It’s open season.
This doesn’t refer to deer or duck hunting season. Nor to Christmas sales or Christmas movie marathon season. Nor to this college football season, where overrated teams from prissy conferences perversely occupied real estate in the rankings despite not playing for months.
Nor even does it refer to an election season for taking back congressional seats that fell in the blip of 2018 to “moderates” who quickly showed they were lying. And it sure doesn’t refer to the infestation of domestic enemies — “protestors,” anarchists, socialists, antipolice and “woke” Jacobins.
It’s open season for Americans to select health coverage for next year.
Working stiffs either go through their employer or are forced into the Obamacare funnel. The “exchange” makes this process more complicated, more bureaucratic and unnecessarily burdensome than pre-Obamacare private-sector options for shopping for a health plan.
Until the Trump administration and a GOP Congress relaxed some of the red tape and expanded health insurance options, premiums skyrocketed each year for Obama-Biden government-dictated plans. And the coverage and benefits got crummier and crummier.
That’s the reality of Obamacare. A Biden administration plans to bring back this nightmare. It will add a range of government-controlled elements, such as price controls and monopsony strong-arming.
However, Medicare beneficiaries today have real choices for coverage. Even Obamacare’s power grab of a big chunk of America’s health system largely kept consumer choice and plan competition intact in Medicare.
President George W. Bush and bipartisan supporters in Congress made that possible through the 2003 Medicare Modernization Act. MMA created Part C, or Medicare Advantage, and Part D drug coverage.
MMA intentionally designed Parts C and D to foster private plans’ competition and give seniors private plan choices in Medicare. These programs have expanded seniors’ options beyond one-size-fits-all Medicare, Parts A and B.
Original, fee-for-service Medicare remains rigidly micromanaged by federal bureaucrats. Complex rules and regulations, fee schedules and coverage decisions result in hospital and physician benefits that fall short of beneficiaries’ needs. Seniors in conventional Medicare typically buy supplemental insurance (AARP’s bread and butter).
Market-based choice and competition work. Medicare Advantage (or MA), where private health plans compete for seniors’ selection, and Part D prescription drug plans enjoy very strong satisfaction ratings.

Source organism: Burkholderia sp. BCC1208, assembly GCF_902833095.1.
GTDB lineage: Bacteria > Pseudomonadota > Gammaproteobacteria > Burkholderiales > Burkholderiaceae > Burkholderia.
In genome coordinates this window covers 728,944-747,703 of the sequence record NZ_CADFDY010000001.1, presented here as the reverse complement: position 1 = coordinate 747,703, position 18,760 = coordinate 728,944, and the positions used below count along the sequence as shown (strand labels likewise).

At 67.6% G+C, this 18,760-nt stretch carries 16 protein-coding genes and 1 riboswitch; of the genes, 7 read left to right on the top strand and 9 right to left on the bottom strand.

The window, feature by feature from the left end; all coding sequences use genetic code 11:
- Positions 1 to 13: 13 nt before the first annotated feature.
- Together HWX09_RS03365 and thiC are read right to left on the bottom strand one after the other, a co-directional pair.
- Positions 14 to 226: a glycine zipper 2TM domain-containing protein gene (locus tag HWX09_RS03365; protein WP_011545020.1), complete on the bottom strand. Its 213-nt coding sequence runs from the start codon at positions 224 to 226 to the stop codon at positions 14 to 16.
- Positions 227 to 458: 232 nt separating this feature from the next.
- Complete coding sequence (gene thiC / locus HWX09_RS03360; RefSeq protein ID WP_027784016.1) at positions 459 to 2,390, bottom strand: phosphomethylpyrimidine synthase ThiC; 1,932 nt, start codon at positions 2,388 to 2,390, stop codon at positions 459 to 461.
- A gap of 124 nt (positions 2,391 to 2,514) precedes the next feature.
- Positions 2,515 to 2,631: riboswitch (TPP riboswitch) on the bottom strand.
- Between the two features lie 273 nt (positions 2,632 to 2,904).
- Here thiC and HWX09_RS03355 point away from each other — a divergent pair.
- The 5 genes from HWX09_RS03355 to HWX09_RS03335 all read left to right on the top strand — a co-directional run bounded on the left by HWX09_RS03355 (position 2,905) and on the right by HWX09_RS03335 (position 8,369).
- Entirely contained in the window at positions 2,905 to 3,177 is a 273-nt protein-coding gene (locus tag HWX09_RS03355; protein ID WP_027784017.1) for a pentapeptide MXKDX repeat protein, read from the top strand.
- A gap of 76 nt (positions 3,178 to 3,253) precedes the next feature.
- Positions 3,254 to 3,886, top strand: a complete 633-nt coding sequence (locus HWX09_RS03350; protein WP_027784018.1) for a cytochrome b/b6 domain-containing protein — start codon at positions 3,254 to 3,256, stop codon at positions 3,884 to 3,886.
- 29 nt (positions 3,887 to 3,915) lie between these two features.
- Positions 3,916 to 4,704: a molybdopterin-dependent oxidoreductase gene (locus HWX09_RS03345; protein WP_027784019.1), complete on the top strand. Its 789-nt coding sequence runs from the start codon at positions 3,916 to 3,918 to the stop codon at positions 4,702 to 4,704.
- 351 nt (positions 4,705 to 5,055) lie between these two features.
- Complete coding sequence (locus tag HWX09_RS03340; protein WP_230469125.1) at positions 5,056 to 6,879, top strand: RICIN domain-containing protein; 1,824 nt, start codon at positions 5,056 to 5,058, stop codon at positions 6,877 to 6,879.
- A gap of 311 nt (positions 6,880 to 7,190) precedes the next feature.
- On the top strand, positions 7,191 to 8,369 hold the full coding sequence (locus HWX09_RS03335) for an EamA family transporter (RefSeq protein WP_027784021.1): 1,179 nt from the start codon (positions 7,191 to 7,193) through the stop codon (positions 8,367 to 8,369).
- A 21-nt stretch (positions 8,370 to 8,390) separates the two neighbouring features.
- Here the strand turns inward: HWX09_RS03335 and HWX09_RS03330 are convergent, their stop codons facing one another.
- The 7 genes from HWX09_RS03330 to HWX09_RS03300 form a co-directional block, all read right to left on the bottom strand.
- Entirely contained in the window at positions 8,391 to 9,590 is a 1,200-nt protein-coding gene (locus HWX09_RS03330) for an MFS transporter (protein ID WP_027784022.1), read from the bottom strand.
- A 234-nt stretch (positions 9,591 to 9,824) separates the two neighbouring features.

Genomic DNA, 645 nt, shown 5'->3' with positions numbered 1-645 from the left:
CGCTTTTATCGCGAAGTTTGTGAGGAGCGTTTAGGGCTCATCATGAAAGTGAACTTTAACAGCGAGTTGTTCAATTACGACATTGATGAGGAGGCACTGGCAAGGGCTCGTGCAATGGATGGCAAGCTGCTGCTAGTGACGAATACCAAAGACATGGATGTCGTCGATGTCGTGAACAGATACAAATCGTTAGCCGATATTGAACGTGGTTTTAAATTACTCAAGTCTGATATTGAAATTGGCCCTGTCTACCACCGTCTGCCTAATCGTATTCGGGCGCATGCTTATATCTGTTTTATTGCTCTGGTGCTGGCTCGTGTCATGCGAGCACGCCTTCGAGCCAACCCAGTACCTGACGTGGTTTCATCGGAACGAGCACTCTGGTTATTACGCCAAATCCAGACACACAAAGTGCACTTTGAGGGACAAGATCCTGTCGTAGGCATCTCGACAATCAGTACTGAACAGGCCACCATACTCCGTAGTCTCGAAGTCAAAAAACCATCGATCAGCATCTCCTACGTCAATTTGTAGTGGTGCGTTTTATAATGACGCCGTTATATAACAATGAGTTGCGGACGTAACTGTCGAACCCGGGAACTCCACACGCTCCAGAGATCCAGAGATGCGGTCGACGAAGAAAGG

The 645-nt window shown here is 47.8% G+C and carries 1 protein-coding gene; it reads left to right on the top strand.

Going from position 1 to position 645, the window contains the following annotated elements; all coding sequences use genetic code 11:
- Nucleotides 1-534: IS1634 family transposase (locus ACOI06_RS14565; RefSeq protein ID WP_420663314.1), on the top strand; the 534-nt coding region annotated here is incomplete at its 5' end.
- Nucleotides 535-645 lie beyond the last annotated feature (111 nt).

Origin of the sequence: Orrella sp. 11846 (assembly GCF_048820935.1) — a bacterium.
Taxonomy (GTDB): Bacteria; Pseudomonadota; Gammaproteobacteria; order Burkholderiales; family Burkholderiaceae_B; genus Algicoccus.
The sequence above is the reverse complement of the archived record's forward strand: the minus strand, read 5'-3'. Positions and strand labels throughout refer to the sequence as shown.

An extraordinary 99 percent of MA enrollees are satisfied with the care quality their plan provides. It’s easy to understand why. MA plans coordinate care, offer benefits like dental, vision and telehealth, and save seniors about $1,600 over what FFS Medicare costs seniors.
The latest Morning Consult survey found 92 percent of beneficiaries report being satisfied with their Medicare drug plan; 87 percent regard their Rx benefits as delivering good value. Also, 84 percent consider their premiums affordable, while 81 percent believe their out-of-pocket prescription costs are reasonable.
MA is the Medicare option of choice for more and more beneficiaries. Part D and MA together serve 42 million, or almost three-quarters of the Medicare population. Some 27 million seniors, 42 percent of the Medicare population, have enrolled in MA plans.
Medicare drug premiums have remained stable, while MA premiums in 2021, at $21 a month, will be as low as 2007.
Making lemons out of lemonade, the New York Times recently spun the fact that many Medicare beneficiaries don’t do deep-dive MA or Part D plan comparisons. The screed asserted the not-subtle point that this is somehow bad.
Hey, Big Apple Einstein, we’re talking satisfaction rates in the 80s and 90s! Common sense leads one to expect satisfied consumers not to do much shopping around for an alternative.
Open season for Medicare Advantage and Part D is pretty calm because the competitive, market-based parts of Medicare are performing as designed. Hopefully, big-government zealots won’t ruin it.